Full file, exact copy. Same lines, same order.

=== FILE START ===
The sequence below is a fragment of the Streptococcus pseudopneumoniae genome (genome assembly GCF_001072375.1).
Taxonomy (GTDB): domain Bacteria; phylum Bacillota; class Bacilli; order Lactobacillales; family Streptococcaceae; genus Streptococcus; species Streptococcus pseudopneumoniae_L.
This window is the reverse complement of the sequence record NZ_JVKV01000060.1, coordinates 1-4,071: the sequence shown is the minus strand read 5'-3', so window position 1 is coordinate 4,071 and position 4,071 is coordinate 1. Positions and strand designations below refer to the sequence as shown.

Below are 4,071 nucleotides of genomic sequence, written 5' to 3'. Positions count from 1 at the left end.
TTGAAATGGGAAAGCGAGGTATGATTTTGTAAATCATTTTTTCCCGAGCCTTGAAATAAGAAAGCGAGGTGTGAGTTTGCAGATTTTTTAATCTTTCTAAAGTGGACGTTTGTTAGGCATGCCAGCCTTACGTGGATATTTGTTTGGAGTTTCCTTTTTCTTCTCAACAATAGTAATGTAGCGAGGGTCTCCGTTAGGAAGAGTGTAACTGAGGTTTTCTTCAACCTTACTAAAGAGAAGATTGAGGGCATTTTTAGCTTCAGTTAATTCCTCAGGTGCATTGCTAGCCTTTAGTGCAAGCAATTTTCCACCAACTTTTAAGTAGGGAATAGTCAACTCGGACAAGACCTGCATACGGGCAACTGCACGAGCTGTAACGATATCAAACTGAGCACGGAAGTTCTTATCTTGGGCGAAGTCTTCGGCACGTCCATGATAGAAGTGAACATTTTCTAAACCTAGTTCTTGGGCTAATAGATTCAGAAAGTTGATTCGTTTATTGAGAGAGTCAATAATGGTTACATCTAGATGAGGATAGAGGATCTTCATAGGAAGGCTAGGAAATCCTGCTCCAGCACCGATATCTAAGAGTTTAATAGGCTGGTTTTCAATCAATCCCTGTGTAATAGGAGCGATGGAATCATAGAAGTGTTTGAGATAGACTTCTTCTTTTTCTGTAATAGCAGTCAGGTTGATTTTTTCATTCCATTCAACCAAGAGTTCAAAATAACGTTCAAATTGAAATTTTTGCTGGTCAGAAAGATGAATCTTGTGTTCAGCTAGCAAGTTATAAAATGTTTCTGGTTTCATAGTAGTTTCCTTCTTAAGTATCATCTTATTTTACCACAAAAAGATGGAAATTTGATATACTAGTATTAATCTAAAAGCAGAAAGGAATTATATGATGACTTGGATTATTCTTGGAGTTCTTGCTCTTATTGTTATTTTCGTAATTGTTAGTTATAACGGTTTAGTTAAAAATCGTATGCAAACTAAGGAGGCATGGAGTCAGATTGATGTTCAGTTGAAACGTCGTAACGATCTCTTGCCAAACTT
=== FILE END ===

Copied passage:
The sequence below is a fragment of the Streptococcus pseudopneumoniae genome (genome assembly GCF_001072375.1).
Taxonomy (GTDB): domain Bacteria; phylum Bacillota; class Bacilli; order Lactobacillales; family Streptococcaceae; genus Streptococcus; species Streptococcus pseudopneumoniae_L.
This window is the reverse complement of the sequence record NZ_JVKV01000060.1, coordinates 1-4,071: the sequence shown is the minus strand read 5'-3', so window position 1 is coordinate 4,071 and position 4,071 is coordinate 1. Positions and strand designations below refer to the sequence as shown.

Below are 4,071 nucleotides of genomic sequence, written 5' to 3'. Positions count from 1 at the left end.
TTGAAATGGGAAAGCGAGGTATGATTTTGTAAATCATTTTTTCCCGAGCCTTGAAATAAGAAAGCGAGGTGTGAGTTTGCAGATTTTTTAATCTTTCTAAAGTGGACGTTTGTTAGGCATGCCAGCCTTACGTGGATATTTGTTTGGAGTTTCCTTTTTCTTCTCAACAATAGTAATGTAGCGAGGGTCTCCGTTAGGAAGAGTGTAACTGAGGTTTTCTTCAACCTTACTAAAGAGAAGATTGAGGGCATTTTTAGCTTCAGTTAATTCCTCAGGTGCATTGCTAGCCTTTAGTGCAAGCAATTTTCCACCAACTTTTAAGTAGGGAATAGTCAACTCGGACAAGACCTGCATACGGGCAACTGCACGAGCTGTAACGATATCAAACTGAGCACGGAAGTTCTTATCTTGGGCGAAGTCTTCGGCACGTCCATGATAGAAGTGAACATTTTCTAAACCTAGTTCTTGGGCTAATAGATTCAGAAAGTTGATTCGTTTATTGAGAGAGTCAATAATGGTTACATCTAGATGAGGATAGAGGATCTTCATAGGAAGGCTAGGAAATCCTGCTCCAGCACCGATATCTAAGAGTTTAATAGGCTGGTTTTCAATCAATCCCTGTGTAATAGGAGCGATGGAATCATAGAAGTGTTTGAGATAGACTTCTTCTTTTTCTGTAATAGCAGTCAGGTTGATTTTTTCATTCCATTCAACCAAGAGTTCAAAATAACGTTCAAATTGAAATTTTTGCTGGTCAGAAAGATGAATCTTGTGTTCAGCTAGCAAGTTATAAAATGTTTCTGGTTTCATAGTAGTTTCCTTCTTAAGTATCATCTTATTTTACCACAAAAAGATGGAAATTTGATATACTAGTATTAATCTAAAAGCAGAAAGGAATTATATGATGACTTGGATTATTCTTGGAGTTCTTGCTCTTATTGTTATTTTCGTAATTGTTAGTTATAACGGTTTAGTTAAAAATCGTATGCAAACTAAGGAGGCATGGAGTCAGATTGATGTTCAGTTGAAACGTCGTAACGATCTCTTGCCAAACTT